If you’ve seen her as Diane, the younger daughter on ABC’s Black-ish, you might already know. Diane is wise, wily, funny and a step ahead of her twin brother, Jack. And while scripts work wonders, you cannot create a character like Diane around an actress who wasn’t yet ten years old when she was cast in the role unless the actress in question has the chops for it. Martin’s first starring role in a film comes in Little, where she holds the screen opposite comedy powerhouses Issa Rae and Regina Hall. What’s more, everyone involved in promoting the movie says it was her idea — which she pitched when she was ten. Now, at 14, she’s an executive producer on the film.

…Unfortunately, the film needs more comedy and more consistency in the comedy it has. When it’s funny, it’s really funny, but it’s not funny frequently enough….

(9) TIME TREKKERS. YouTuber Steve Shives tries to determine “Who Is Actually Star Trek’s Most Reckless Time Traveler?”

(10) TODAY’S BIRTHDAYS.

[Compiled by Cat Eldridge.]

  • Born April 12, 1884 Bob Olsen. He wrote stories for Amazing Stories, from 1927 to 1936, many of them said to be of humorous inclination. He was one of the first writers to use the phrase ‘space marine’ in a two-story Captain Brink sequence consisting of “Captain Brink of the Space Marines” (November 1932 Amazing) and “The Space Marines and the Slavers” (December 1936 Amazing). I’m fairly sure thathe wrote no novels and less than twenty-four short stories. I do know that severe arthritis curtailed his writing career in 1940. (Died 1956.)
  • Born April 12, 1915 Emil Petaja. An author whose career spanned seven decades who really should be remembered as much for his social circles that included early on as H. P. Lovecraft, Clark Ashton Smith, Robert E. Howard, and August Derleth which later expanded to include Anthony Boucher, Frank M. Robinson, Poul Anderson, Ray Bradbury, Philip K. Dick and Robert A. Heinlein.  It should not be overlooked that he did write seven novels and around forty short stories during his career with the stories appearing in Weird TalesFantasy and Science FictionFantastic Adventures, Worlds of Tomorrow,  Future Science Fiction Stories and other venues as well. (Died 2000.)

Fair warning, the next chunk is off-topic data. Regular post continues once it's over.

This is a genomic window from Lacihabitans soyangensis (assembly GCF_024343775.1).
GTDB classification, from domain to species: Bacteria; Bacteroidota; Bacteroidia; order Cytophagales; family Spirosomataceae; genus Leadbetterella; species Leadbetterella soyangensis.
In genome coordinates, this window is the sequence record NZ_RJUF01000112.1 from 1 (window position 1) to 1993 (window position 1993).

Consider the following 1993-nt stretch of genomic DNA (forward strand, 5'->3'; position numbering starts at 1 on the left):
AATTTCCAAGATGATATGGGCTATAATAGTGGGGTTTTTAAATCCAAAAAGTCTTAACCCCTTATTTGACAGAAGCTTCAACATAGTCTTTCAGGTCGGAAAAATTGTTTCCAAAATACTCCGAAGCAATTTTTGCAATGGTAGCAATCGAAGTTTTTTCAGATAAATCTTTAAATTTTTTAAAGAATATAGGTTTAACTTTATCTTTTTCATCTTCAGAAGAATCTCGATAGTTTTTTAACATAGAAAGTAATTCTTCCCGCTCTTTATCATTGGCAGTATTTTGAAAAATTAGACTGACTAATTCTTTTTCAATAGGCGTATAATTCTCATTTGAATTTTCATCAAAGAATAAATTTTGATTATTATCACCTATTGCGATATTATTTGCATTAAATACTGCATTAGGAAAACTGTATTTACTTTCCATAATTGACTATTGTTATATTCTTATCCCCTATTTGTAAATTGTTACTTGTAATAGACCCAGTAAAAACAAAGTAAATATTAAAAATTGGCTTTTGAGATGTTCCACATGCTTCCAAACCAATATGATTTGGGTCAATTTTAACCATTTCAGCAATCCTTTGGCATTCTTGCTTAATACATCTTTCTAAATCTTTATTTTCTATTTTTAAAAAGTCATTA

• Born April 12, 1936 Charles Napier. Well let’s meet Adam on the Trek episode of “The Way to Eden”. Oh, that’s a horrible outfit he’s wearing. Let’s see if he had better genre roles… well he was on Mission: Impossible twice in truly anonymous roles, likewise he played two minor characters on The Incredible Hulk and he did get a character with a meaningful name (General Denning) on Deep Space 9. I surprised to learn that he was General Hardcastle in Superman and Justice League Unlimited series, and also voiced Agent Zed for the entire run of the Men in Black animated series. (Died 2011.)
  • Born April 12, 1958 Elizabeth Klein-Lebbink, 61. A LA-resident con-running fan. She has worked on a variety of conventions, both regionals and Worldcons, frequently in the art shows. She is has been a member of the Dorsai Irregulars. She is married to fellow fan Jerome Scott. Works for NASA where she writes such papers as ‘Measurements of Integration Gain for the Cospas-Sarsat System from Geosynchronous Satellites’.
  • Born April 12, 1971 Shannen Doherty, 48. Prue Halliwell on Charmed. (Watched the first, I think, four seasons. Lost interest at that point.) Her first genre role was voicing a mouse, Teresa Brisby to be exact on The Secret of NIMH. She was Cate Parker in Blood Lake: Attack of the Killer Lampreys — a film that can’t possibly be as bad as its name, can it? Though I’m willing to bet that Borgore & Sikdope: Unicorn Zombie Apocalypse, an Internet short film, in which she is a News Anchor is every bit as bad as its title! 
  • Born April 12, 1979 Claire Danes, 40. Best known genre role is Kate Brewster in Terminator 3: Rise of the Machines.  Also was Yvaine in Stardust, a film that’s not even close to its source material. 
  • Born April 12, 1979 Jennifer Morrison, 40. Emma Swan in the Once Upon a Time series, and Winona Kirk, mother of James T. Kirk in Star Trek and Star Trek Into Darkness. She also paid her horror dues in Urban Legends: Final Cut as Amy Mayfield, the student videographer whose film goes terribly wrong. I’m intrigued to see that she’s the voice actor for the role of Selina Kyle / Catwoman in the forthcoming Batman: Hush, a film that needs a R rating to be told properly. 

(11) COMICS SECTION.

  • Ziggy makes an out of this world real estate deal.

(12) KEEP WATCHING THE SKIES. Popular Mechanics feels “Cave Paintings Suggest Ancient Humans Understood the Stars Much Better Than We Thought”.